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Volume 24 No. 114
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Candy Coated: Marshawn Lynch Signs Official Endorsement Deal With Skittles

Seahawks RB Marshawn Lynch, who has long maintained an affinity for Skittles, has formally signed a deal to endorse the candy, marking the first time the brand "ever has paid an athlete," according to Darren Rovell of Terms of the deal were unavailable, but in addition to compensating Lynch, Skittles will "donate $10,000 to Lynch's Fam First Foundation for every touchdown he scores" in Super Bowl XLVIII. Skittles also has made "limited edition packages of a 'Seattle Mix,' a bag the brand will hand out this week that includes only circles of blue and green colors." As part of the agreement, Skittles will be "auctioning off a Skittles-covered football helmet and football, and a Skittles-covered megaphone to honor Seattle's 12th man" (, 1/28).

DREAM COME TRUE: In Chicago, Lewis Lazare reported Seahawks QB Russell Wilson will star in a 60-second ad for American Family Insurance that "will run before kick-off" in 68 markets. The ad, via Ogilvy & Mather, Chicago, also "features a voiceover narrative by noted singer and actor Harry Belafonte." Wilson will be shown "as he walks from the locker room onto a football field." The ad was shot in Qualcomm Stadium during the Seahawks' bye week in November. Two versions of the spot with different "voiceover copy were prepared." One titled "Dreams Deferred" would have run "if the Seahawks didn't make it to the Super Bowl," but viewers will see the version titled "Dreams Realized" (, 1/28). Wilson also appeared in a Super Bowl ad last year for the Wisconsin-based insurer that aired in 50 markets (THE DAILY).

HIGH STEAKS: USA TODAY's Brent Schrotenboer reports questions remain as to whether the NFL would allow Broncos QB Peyton Manning "to continue his famous 'Omaha' calls during games if he signed a contract with Omaha Steaks." NFL VP/Communications Brian McCarthy said, "We would have to address the matter if a player called out a brand name." Schrotenboer notes while "Omaha" only recently has become "associated with Manning, it is a quarterback signal that some NFL teams have used for years as a code word at the line of scrimmage." Manning has "not been paid by Omaha Steaks," and during Super Bowl Media Day yesterday, he "denied being capable of such a calculating plot" (USA TODAY, 1/29). Manning yesterday was asked specifically about a possible deal with Mutual of Omaha, to which he said, "Mutual of Omaha insurance represents an older guy that probably needs to retire. That word meant I was going to retire. Just like when I said I wanted a Bud Light. Bud Lights are for retired players. That's way too smart for me" ("Super Bowl Media Day," NFL Network, 1/28).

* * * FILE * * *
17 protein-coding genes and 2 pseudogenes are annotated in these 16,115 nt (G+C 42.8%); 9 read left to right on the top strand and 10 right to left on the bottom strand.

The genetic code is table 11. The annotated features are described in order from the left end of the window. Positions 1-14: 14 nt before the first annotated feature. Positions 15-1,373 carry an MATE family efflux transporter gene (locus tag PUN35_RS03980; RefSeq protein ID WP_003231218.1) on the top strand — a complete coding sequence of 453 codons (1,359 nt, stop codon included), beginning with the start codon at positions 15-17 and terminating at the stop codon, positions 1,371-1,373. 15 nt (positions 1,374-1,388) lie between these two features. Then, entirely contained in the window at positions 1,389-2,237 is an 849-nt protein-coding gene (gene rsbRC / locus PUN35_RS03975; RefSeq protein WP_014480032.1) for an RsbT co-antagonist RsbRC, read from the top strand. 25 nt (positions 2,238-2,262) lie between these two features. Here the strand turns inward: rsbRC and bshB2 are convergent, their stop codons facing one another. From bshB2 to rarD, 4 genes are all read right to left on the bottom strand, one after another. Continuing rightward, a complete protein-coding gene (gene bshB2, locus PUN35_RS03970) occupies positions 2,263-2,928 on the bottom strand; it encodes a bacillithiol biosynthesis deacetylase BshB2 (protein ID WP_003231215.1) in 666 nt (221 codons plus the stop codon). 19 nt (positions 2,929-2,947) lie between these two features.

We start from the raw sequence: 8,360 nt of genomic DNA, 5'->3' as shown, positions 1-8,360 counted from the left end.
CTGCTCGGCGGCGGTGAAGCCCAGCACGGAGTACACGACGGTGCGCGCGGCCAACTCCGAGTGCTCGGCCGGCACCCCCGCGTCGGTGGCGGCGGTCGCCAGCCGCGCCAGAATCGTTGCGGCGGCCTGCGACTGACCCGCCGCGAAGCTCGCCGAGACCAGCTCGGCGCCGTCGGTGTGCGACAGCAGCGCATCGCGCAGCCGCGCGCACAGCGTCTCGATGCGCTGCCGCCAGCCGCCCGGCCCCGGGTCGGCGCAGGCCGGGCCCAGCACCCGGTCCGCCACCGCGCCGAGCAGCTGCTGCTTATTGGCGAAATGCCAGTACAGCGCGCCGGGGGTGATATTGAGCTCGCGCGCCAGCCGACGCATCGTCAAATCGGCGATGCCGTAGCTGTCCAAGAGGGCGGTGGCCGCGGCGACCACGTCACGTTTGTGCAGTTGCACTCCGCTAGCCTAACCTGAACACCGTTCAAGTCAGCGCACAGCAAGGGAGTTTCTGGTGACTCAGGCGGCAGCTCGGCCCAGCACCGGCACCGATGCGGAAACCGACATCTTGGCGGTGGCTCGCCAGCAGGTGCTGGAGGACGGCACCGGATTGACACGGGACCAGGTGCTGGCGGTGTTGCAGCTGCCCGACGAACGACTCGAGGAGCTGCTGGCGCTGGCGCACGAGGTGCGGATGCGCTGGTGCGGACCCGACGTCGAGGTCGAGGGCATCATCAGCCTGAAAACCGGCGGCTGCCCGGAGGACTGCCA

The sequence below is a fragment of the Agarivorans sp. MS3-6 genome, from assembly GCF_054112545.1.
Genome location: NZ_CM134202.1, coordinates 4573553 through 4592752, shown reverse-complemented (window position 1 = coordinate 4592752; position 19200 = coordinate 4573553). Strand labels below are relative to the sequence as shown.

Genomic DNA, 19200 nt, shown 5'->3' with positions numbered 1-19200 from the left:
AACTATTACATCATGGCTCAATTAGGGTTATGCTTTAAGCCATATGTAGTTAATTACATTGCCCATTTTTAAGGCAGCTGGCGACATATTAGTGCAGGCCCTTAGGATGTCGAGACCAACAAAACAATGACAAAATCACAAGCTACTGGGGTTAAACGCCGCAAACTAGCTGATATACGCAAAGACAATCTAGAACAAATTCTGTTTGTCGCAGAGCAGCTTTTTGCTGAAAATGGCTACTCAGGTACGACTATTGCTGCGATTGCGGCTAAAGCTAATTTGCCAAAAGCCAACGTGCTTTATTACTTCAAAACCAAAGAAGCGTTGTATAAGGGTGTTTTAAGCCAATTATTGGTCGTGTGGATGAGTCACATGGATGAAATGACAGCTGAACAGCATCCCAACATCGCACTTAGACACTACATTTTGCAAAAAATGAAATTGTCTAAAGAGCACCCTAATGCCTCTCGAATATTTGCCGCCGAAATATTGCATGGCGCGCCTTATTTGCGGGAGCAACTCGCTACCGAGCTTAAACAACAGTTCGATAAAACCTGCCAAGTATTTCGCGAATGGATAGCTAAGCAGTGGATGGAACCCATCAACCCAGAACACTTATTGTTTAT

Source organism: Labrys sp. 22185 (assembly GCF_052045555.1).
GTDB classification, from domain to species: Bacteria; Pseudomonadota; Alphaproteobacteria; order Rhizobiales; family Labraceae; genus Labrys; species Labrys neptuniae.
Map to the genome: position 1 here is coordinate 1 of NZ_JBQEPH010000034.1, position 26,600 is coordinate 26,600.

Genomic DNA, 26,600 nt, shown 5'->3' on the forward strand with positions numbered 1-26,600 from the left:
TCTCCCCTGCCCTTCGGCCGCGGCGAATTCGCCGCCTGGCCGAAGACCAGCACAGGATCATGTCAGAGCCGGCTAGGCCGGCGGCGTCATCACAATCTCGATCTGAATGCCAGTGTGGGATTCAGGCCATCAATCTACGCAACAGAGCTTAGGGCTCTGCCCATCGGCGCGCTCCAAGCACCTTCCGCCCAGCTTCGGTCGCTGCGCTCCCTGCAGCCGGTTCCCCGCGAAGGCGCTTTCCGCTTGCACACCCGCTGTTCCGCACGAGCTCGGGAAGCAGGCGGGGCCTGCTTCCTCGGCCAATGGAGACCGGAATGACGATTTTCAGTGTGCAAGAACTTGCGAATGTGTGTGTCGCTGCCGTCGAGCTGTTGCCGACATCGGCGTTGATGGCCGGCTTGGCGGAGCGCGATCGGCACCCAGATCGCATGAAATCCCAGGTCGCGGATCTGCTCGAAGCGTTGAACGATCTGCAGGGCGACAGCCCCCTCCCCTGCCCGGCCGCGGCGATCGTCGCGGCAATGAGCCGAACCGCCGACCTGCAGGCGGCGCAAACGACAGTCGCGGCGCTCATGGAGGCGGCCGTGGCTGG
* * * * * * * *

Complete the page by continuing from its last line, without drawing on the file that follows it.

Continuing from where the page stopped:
: Manning has been quick to quell rumors that he might retire if the Broncos win the Super Bowl, and FS1's Michael Kosta noted the QB "has too much money at stake for him to leave football." Kosta: "There are seven reasons why Peyton Manning is going to come back next year: Sprint, MasterCard, Reebok, Gatorade, Papa John's, Oreos and DirecTV" ("Crowd Goes Wild," FS1, 1/27). Meanwhile, in Chicago, Patrick Finley noted Manning, a Reebok endorser, during Media Day "put a towel over his Nike warmup jacket ... slyly obscuring its Swoosh." Seahawks C Max Unger said, "He knows exactly what he's doing with the brand of Peyton Manning" (CHICAGO SUN-TIMES, 1/29).